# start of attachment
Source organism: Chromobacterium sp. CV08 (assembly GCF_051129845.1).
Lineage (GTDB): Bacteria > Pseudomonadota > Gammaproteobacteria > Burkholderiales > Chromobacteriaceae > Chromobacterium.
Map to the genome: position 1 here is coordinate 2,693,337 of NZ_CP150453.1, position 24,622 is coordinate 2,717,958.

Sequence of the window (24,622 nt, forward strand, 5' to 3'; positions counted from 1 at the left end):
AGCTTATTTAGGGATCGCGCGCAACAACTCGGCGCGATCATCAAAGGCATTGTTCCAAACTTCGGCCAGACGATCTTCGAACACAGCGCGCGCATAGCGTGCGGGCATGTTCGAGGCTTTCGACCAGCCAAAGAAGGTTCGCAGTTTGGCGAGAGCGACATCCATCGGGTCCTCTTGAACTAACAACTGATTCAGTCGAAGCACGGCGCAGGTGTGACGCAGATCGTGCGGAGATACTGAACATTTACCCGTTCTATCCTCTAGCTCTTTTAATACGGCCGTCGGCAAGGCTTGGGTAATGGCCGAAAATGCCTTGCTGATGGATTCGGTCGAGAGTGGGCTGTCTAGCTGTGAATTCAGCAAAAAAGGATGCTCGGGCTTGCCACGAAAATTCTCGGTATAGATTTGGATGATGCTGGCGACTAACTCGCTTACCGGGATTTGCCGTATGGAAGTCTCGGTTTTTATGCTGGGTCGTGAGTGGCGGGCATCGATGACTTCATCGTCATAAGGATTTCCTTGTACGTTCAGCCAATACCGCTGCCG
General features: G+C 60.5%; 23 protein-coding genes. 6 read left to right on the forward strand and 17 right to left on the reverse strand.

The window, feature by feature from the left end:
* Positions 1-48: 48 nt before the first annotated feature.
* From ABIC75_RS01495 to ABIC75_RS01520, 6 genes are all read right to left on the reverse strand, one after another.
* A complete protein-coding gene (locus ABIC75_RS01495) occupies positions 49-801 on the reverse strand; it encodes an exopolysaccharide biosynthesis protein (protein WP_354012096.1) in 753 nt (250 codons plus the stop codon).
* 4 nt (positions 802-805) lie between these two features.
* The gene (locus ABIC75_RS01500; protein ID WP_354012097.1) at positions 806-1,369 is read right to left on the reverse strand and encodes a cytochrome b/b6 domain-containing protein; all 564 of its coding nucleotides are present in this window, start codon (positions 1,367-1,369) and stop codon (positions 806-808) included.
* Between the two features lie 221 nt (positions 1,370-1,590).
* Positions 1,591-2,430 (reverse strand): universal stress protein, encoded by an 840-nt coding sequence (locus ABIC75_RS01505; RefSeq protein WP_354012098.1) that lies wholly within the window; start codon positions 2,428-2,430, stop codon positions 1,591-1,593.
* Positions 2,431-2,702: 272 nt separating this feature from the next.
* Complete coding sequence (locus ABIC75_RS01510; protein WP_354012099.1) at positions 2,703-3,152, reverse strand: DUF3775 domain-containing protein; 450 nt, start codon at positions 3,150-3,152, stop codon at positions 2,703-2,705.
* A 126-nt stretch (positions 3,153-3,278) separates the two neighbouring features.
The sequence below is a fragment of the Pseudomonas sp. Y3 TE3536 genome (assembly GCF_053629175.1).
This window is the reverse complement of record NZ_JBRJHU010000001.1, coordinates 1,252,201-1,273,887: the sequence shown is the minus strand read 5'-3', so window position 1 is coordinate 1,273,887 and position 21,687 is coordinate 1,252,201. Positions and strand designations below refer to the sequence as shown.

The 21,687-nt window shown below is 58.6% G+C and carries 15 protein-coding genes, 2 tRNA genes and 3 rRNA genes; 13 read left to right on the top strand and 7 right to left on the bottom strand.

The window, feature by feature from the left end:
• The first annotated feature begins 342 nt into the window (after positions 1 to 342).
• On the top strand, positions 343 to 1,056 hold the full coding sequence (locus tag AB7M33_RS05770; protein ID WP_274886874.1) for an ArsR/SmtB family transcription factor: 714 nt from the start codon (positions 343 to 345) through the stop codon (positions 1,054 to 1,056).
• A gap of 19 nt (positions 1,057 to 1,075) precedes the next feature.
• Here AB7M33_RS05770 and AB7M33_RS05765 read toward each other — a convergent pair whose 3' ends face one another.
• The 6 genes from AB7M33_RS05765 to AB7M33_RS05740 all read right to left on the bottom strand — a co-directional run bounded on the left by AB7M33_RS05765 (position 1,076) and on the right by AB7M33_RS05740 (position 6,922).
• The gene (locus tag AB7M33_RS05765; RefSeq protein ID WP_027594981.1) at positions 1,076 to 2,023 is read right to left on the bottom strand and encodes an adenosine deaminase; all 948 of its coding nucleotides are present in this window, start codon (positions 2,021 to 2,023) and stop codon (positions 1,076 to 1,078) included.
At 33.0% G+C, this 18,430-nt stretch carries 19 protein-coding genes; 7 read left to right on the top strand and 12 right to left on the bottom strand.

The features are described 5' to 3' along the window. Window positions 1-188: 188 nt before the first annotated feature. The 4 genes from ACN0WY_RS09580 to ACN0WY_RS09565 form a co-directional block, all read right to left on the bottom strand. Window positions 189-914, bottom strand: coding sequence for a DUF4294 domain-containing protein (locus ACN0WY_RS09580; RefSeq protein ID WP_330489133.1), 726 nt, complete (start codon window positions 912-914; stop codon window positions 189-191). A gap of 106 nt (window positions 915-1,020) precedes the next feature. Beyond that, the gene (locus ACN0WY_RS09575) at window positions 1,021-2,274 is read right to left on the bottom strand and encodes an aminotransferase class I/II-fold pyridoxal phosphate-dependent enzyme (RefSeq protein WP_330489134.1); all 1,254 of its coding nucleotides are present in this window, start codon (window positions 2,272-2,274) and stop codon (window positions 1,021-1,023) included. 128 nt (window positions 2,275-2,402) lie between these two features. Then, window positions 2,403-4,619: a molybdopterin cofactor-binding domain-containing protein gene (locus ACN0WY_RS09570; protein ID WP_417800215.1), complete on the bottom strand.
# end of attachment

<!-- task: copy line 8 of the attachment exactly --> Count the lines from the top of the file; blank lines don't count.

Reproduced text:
* Positions 1-48: 48 nt before the first annotated feature.